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" O shame to human life, to human laws ! The loose adventurer, hireling of a day, Who his fell sword without affection draws. Whose God, whose country, is a tyrant's pay. This man the lessons of the field can learn ; Can every palm, which decks a warrior,... "
The Critical Review, Or, Annals of Literature - Page 456
1803
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THE MONTHLY REVIEW

SEVERAL HANDS - 1758
...fell fword without affection draws, Whofe God, whofe country is a tyrant's pay, This man the leffons of the field can learn; Can every palm, which decks a warrior, earn, And every pledge of conqueft: while in vain, To guard your altars, rights* paternal lands, Are focial arms held out to...
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Annual Register, Volume 1

Edmund Burke - 1759
...fell fword without affeftion draws, Whofe God, whofe country is a tyrant's pay, This man the leflbns of the field can learn ; Can every palm, which decks a warrior, earn, And every pledge of conqueft : while in vain, To guard your altars, rights, paternal lands, Are focial arms held out to...
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The Works of the English Poets: Akenside

Samuel Johnson - 1779
...fell fword without affection draws, Whofe God, whofe country, is a tyrant's pay, This man the leffons of the field can learn ; Can every palm, which decks a warrior, earn, And every pledge of conqueft i while in vain, To guard your altars, your paternal lands, Are focial arms held out to your...
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The works of the English poets. With prefaces, biographical and ..., Volume 64

English poets - 1790
...fell fword without affeftion draws, Whofe God,.whofe country, is a tyrant's pay, This man the leffons of the field can learn ; Can every palm, which decks a warrior, earn. And every pledge of conqueft : while in vain, To guard your altars, your paternal lands, Are focial arms held out to your...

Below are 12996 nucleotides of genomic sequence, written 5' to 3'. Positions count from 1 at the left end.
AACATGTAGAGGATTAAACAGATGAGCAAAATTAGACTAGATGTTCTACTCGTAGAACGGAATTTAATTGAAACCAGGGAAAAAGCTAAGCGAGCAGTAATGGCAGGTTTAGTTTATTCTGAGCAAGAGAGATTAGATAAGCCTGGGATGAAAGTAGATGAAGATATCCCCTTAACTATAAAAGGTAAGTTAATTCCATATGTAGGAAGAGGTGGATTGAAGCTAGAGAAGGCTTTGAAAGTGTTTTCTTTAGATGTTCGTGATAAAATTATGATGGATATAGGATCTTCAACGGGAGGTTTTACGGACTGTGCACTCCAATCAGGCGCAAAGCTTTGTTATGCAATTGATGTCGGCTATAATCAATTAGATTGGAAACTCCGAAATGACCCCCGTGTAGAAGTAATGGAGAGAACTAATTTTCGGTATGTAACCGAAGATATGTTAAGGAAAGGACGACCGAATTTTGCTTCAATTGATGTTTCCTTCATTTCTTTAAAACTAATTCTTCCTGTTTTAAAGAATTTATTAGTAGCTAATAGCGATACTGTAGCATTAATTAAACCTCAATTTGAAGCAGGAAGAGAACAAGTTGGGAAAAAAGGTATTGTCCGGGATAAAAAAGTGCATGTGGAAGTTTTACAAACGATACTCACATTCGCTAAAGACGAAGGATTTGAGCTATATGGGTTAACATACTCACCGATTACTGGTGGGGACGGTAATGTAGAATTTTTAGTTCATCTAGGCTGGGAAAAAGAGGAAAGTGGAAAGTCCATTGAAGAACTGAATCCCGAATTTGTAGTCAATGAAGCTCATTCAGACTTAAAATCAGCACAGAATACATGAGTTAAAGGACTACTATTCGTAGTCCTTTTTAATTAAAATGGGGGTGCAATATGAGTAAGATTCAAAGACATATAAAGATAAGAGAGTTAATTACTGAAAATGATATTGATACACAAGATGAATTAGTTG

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Moore. Cawthorne. Collins. Dyer. Shenstone. Mallet. Akenside. Gray ...

Samuel Johnson - 1800
...fell fword without affection draws, Whofe God, whofe country, is a tyrant's pay, This man the Uffons of the field can learn : Can every palm, which decks a warrior, earn And every pledge of conqucft : while in vain To guard your altars, your paternal lands, Ale 1'ocial arms held out to your...
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Moore. Cawthorne. Collins. Dyer. Shenstone. Mallet. Akenside. Gray ...

Samuel Johnson - 1800
...And every pledge of conqueft : while in vain To guard your altars, your paternal lands, Are locial arms held out to your free hands: Too arduous is the lore ; too irkfonie were the pain. XII. Meantime by Pleasure's lying tales allur'd, From the bright fun and living...
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The works of the poets of Great Britain and Ireland. With prefaces ..., Volume 7

Great Britain - 1804
...Iword without affeflion draws, Wh'ife God, whofe country, is a tyrant's pay, This man the leffon« «if the field can learn : Can every palm, which decks a warrior, earn And every pledge of conqueu : while io vain To guard your altars, your p«tcrnal lands, Are iocial arms held out to your...
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The Poetical Works, with The Virtuoso: A Fragment, Never Before Published ...

Mark Akenside - 1807 - 239 pages
...hopeless hearts retire i XI. O shame to human life, to human laws ! The loose adventurer, hireling of a day, Who his fell sword without affection draws,...Too arduous is the lore; too irksome were the pain, XII. Meantime by pleasure's lying tales allur'd, From, the bright sun and living breeze ye stray ;...
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The Poetical Works of Mark Akenside, M.D.: In Two Volumes. Collated with the ...

Mark Akenside, Thomas Park - 1808
...with hopeless hearts retire ? O shame to human life, to human laws ! The loose adventurer, hireling of a day, Who his fell sword without affection draws,...Too arduous is the lore; too irksome were the pain. Meantime by pleasure's lying tales allur'd, From the bright sun and living breeze ye stray ; And deep...
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English Minstrelsy: Being a Selection of Fugitive Poetry from the ..., Volume 1

Walter Scott - 1810 - 264 pages
...with hopeless hearts retire ? 0 shame to human life, to human laws ! The loose adventurer, hireling of a day, Who his fell sword without affection draws,...Too arduous is the lore ; too irksome were the pain. VOL. i. - H Meantime by pleasure's lying tales allured, From the bright sun and living breeze ye stray...
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